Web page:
The Revolutionary War has more than its share of adventurers, rogues, soldiers-of-fortune, and risk-takers. Augustin Mottin De La Balme combined all these characteristics in his person. In November 1780, they brought the Frenchman and his soldiers to a horrible end outside the Miami Village of Kekionga, near the confluence of the Saint Joseph, Saint Mary’s, and Maumee Rivers in modern Fort Wayne, Indiana.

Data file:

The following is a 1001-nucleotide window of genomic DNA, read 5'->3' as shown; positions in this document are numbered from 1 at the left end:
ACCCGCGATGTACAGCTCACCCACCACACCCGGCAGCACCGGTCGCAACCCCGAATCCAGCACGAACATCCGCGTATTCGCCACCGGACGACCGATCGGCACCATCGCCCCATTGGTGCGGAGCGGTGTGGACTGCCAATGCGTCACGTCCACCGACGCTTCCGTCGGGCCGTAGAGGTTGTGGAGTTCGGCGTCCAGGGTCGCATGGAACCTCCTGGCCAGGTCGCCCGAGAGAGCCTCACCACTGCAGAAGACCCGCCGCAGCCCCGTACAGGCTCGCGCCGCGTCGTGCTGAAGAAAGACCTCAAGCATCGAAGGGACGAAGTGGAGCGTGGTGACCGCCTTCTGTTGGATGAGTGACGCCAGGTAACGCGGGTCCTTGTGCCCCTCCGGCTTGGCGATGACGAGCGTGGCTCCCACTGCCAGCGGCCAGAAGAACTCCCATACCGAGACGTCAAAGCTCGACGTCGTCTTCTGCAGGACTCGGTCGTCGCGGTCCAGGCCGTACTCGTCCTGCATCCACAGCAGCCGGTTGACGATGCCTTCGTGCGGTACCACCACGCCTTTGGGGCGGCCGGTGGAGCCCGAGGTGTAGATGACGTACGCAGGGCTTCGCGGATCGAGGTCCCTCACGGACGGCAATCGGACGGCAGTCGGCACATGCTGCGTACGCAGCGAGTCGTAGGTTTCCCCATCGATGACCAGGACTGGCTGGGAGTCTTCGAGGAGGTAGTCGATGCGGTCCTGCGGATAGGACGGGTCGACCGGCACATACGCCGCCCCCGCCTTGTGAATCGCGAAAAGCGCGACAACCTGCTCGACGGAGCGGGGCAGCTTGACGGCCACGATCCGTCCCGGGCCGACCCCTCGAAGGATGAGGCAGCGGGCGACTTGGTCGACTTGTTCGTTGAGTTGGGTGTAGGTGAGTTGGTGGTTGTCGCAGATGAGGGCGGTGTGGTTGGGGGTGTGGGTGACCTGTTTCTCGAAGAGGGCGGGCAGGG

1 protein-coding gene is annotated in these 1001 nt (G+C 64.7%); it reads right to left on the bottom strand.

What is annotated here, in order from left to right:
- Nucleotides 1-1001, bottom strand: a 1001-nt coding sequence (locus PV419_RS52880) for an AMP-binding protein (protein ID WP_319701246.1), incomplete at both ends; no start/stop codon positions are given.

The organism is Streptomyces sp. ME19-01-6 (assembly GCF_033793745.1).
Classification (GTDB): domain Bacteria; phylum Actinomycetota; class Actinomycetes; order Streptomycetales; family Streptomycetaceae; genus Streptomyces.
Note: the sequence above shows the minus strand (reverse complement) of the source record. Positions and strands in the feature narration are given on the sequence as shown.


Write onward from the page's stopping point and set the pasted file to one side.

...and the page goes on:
La Balme was born in France in 1736, entered the Gendarmerie in 1757, served in the seven Years War, gained experience in the cavalry, received an army appointment in 1763, and retired with a pension in 1773. He wrote several books on cavalry training and tactics, but finding his fortunes stalled, left for America in 1777 with a letter of introduction from Benjamin Franklin, just one more French officer seeking rank, advancement, and his fortune in the war against Great Britain.[i] Major General William Heath, who met him in Boston, wrote Washington, “We swarm with French Officers at this Place, Two arrived in the Ship on Sunday at this Place They are much Superior to any that I have as yet Seen, One is an Engineer The other a Captain of Cavalry, They are Gentlemen of Education, Sense and Genius, The Captain has with him Two Treatises on the Discipline and management of the Horse, written by himself, and much Approved by all the Generals in the French Service.”[ii] Despite a glut of would-be foreign officers, La Balme received a commission as a Lieutenant Colonel and then Colonel and Inspector General of Cavalry. Dissatisfied with the appointment, he resigned, focused his attention on mobilizing Frenchmen still living in North America, and kept petitioning Congress to find useful work for him. Eventually, Congress tried to pay him off and send him home, but the French officer stayed, trying his hand at various schemes to contribute, including mobilizing Indians in Maine to attack the British. That short-lived campaign accomplished nothing, but resulted in La Balme’s capture and eventual escape.[iii]
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